Larch from on the way up
Heading up to the true summit
Within around an hour and forty minutes or less we were on the summit of Goat Peak. For once Gabe was not the first to make it to the summit of this peak. He was the last to summit the mountain largely because is backpack was located with 25-30 pounds of extra stuff and junk. Both Matt and I laugh after hearing all the odd stuff he brought onto this trip. None of it was a tent, crampons, ice axe or light sleeping bag so we had to laugh about this.
On the summit The picture say a thousand words.
Just before the summit the fog partly cleared up and views toward Mount Rainier really began to open up. Soon after we reached the top other views opened up, such as the distant Mount Stuart, and the rest of the Stuart range dominating the northeastern skyline. The views though toward nearby Mount Aix remained blocked by the fog throughout our stay on the summit. All of us were impressed by the huge summit register that lies on this mountain. That summit register was huge but there were only a couple of signatures in it. We all took our time to sign the book. After 30 minutes on the summit the wind and comparably cooler air started to get the best of us and decided to head back.
Bumping Lake and the larches! The true summit of Goat Peak! The Stuart Range A view of Mount Rainier
Descending the Gabe Way
As soon as we headed down the mountain Gabe decided to make a run for it down the mountain. He did not have a camera and so he wanted to get down the mountain to keep his heart rate up as much as possible. Matt and I though took a little more time heading down. Now the lighting on the western larches was perfect and we really wanted to capture the pictures of these beautiful larches. We did jog down the trail from time but this was really the time for us to take in all that we were seeing.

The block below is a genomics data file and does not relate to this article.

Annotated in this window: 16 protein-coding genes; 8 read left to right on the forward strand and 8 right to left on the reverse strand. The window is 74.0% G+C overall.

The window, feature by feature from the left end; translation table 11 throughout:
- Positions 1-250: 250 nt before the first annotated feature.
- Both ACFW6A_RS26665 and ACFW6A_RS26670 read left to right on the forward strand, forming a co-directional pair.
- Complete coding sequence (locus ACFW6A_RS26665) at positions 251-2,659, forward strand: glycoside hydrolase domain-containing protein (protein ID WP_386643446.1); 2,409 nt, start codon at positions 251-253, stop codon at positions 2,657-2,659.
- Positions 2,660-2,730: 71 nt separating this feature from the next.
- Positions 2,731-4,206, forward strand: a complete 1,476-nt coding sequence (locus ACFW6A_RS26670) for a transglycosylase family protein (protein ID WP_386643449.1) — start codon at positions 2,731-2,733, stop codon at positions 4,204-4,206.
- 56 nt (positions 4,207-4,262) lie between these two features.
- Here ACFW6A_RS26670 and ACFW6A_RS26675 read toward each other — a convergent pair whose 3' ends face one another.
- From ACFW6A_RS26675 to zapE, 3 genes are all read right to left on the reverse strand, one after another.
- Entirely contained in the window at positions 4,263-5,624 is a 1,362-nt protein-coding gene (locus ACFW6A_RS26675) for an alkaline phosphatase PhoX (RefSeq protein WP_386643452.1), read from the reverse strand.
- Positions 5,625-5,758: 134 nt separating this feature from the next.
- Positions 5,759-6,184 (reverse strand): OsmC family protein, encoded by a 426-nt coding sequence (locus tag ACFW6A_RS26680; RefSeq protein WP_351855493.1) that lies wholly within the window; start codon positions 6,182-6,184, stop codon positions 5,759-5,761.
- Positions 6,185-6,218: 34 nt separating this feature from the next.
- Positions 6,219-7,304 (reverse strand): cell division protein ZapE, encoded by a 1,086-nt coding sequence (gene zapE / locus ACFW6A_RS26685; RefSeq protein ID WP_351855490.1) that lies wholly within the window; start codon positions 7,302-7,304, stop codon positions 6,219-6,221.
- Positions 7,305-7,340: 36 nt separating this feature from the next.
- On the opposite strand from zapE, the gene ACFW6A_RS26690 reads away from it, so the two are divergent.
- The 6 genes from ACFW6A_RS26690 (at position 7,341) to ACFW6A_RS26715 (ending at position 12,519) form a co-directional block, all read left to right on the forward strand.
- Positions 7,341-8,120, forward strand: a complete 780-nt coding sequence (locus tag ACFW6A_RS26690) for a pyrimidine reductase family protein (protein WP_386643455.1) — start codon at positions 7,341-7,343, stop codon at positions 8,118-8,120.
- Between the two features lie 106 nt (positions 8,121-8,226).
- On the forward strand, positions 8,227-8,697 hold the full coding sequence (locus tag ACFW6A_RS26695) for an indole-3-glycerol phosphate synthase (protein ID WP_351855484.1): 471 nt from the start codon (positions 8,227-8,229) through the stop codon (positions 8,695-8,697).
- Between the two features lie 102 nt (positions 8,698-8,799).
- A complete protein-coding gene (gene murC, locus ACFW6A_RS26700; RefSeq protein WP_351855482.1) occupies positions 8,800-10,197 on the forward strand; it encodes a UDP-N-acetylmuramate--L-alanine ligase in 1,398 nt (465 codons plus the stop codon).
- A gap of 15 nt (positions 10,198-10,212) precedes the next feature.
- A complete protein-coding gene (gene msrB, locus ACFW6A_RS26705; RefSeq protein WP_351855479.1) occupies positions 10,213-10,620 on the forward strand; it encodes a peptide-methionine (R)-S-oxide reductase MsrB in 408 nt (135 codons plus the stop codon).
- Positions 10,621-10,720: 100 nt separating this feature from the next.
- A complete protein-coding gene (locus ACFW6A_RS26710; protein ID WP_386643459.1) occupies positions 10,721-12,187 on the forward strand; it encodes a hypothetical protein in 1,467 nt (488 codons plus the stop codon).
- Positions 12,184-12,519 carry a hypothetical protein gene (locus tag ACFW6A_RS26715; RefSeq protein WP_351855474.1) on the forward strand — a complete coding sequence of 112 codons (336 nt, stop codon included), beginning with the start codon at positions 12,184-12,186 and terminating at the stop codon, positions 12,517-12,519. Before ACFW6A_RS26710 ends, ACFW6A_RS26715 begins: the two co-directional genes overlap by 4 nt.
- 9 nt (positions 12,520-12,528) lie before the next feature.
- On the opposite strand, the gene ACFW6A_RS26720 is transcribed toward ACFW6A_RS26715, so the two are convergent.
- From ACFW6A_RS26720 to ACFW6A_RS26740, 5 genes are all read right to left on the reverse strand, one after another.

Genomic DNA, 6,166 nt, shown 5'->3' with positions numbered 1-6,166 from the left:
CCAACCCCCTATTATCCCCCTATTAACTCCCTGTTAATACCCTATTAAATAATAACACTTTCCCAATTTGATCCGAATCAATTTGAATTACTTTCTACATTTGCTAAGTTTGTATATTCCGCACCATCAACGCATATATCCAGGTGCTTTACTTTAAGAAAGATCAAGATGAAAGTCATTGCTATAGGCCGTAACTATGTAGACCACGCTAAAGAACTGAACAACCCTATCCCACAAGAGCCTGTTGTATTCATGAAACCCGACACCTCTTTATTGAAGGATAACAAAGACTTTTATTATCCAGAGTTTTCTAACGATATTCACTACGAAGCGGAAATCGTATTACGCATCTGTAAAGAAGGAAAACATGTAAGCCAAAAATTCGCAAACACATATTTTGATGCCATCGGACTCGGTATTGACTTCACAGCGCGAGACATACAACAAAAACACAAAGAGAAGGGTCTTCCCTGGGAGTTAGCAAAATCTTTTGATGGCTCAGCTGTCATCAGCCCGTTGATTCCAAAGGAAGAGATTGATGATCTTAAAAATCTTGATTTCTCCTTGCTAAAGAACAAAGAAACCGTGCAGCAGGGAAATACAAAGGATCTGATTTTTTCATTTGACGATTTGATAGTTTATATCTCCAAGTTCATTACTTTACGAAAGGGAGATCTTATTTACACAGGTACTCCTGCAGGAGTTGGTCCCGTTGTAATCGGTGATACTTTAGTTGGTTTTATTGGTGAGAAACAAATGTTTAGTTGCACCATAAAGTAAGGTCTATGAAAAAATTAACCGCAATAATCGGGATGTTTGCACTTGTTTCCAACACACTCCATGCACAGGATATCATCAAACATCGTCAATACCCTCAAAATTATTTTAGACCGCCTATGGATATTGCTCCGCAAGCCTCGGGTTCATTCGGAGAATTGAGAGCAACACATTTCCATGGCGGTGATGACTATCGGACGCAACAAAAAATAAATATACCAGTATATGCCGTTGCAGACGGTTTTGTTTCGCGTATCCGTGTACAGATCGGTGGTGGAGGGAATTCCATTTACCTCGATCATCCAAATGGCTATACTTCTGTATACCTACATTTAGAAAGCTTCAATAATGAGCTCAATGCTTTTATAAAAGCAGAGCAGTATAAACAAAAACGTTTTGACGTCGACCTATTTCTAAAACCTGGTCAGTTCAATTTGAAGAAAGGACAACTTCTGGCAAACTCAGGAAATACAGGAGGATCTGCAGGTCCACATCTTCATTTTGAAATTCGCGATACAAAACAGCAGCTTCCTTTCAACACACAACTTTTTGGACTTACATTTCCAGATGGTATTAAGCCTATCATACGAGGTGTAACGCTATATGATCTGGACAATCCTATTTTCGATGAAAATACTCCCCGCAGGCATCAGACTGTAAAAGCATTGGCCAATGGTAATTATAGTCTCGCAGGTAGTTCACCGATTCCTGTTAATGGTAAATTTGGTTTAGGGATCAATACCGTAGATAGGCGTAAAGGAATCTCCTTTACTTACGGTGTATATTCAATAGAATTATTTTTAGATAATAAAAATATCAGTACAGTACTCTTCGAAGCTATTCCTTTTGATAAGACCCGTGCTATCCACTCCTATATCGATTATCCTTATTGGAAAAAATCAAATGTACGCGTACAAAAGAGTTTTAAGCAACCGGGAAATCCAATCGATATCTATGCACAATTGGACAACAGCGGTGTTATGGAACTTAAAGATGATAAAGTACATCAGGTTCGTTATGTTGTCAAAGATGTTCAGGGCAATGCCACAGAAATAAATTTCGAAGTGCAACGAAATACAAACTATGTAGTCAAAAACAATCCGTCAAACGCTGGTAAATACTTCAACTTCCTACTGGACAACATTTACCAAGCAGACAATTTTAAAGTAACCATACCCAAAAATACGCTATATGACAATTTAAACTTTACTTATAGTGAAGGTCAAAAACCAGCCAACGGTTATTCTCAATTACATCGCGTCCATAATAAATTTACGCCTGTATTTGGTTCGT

From time to time we saw beautiful larch groves on our trip down and survey the possibly of doing Fifes Peak in the future. We ran into a couple of other hikers who told us that they saw our friend way down the mountain near the trailhead while we about 1600 feet from the trailhead. We then picked up the pace a little. In just over an hour from the summit which included all the stops for camera shot we were back at the trailhead where we were able to enjoy a nice burger on the way back to Seattle. Mostly importantly I was back in town 3 hours before I had to go work.
Views while heading down Colorful larches The view of larches The view of larches
Thanks to my good friends Matt and Gabe my cabin fever was over. It was a fun short trip that provided excellent views of this beautiful state. The western larches showed their own charm on this mountain and my fall itinerary of seeing excellent berry bushes, alpine larches, western larches and lowland broadleaf forest are now complete. Washington State is a terrific state to enjoy the fall and I am thankful that I was able to fully enjoy this state for all that it is worth. It was also great to spend with two good friends as well. Now it is off to the next mountain.